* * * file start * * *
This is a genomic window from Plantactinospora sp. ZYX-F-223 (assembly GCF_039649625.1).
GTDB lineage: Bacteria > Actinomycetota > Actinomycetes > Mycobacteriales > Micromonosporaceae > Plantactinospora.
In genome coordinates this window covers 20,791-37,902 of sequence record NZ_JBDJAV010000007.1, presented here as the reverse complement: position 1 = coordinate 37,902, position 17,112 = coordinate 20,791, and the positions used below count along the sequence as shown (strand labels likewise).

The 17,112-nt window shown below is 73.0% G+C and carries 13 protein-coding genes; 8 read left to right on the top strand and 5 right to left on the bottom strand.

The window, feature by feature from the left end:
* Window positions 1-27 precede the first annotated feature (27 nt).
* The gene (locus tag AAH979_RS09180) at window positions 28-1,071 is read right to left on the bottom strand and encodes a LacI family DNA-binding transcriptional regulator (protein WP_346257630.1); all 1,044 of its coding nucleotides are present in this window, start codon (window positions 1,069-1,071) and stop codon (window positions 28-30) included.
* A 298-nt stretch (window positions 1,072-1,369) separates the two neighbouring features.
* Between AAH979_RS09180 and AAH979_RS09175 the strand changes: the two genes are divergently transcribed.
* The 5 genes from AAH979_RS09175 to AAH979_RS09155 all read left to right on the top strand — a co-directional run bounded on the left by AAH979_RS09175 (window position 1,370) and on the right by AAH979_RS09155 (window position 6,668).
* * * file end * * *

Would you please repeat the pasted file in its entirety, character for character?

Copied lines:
This is a genomic window from Plantactinospora sp. ZYX-F-223 (assembly GCF_039649625.1).
GTDB lineage: Bacteria > Actinomycetota > Actinomycetes > Mycobacteriales > Micromonosporaceae > Plantactinospora.
In genome coordinates this window covers 20,791-37,902 of sequence record NZ_JBDJAV010000007.1, presented here as the reverse complement: position 1 = coordinate 37,902, position 17,112 = coordinate 20,791, and the positions used below count along the sequence as shown (strand labels likewise).

The 17,112-nt window shown below is 73.0% G+C and carries 13 protein-coding genes; 8 read left to right on the top strand and 5 right to left on the bottom strand.

The window, feature by feature from the left end:
* Window positions 1-27 precede the first annotated feature (27 nt).
* The gene (locus tag AAH979_RS09180) at window positions 28-1,071 is read right to left on the bottom strand and encodes a LacI family DNA-binding transcriptional regulator (protein WP_346257630.1); all 1,044 of its coding nucleotides are present in this window, start codon (window positions 1,069-1,071) and stop codon (window positions 28-30) included.
* A 298-nt stretch (window positions 1,072-1,369) separates the two neighbouring features.
* Between AAH979_RS09180 and AAH979_RS09175 the strand changes: the two genes are divergently transcribed.
* The 5 genes from AAH979_RS09175 to AAH979_RS09155 all read left to right on the top strand — a co-directional run bounded on the left by AAH979_RS09175 (window position 1,370) and on the right by AAH979_RS09155 (window position 6,668).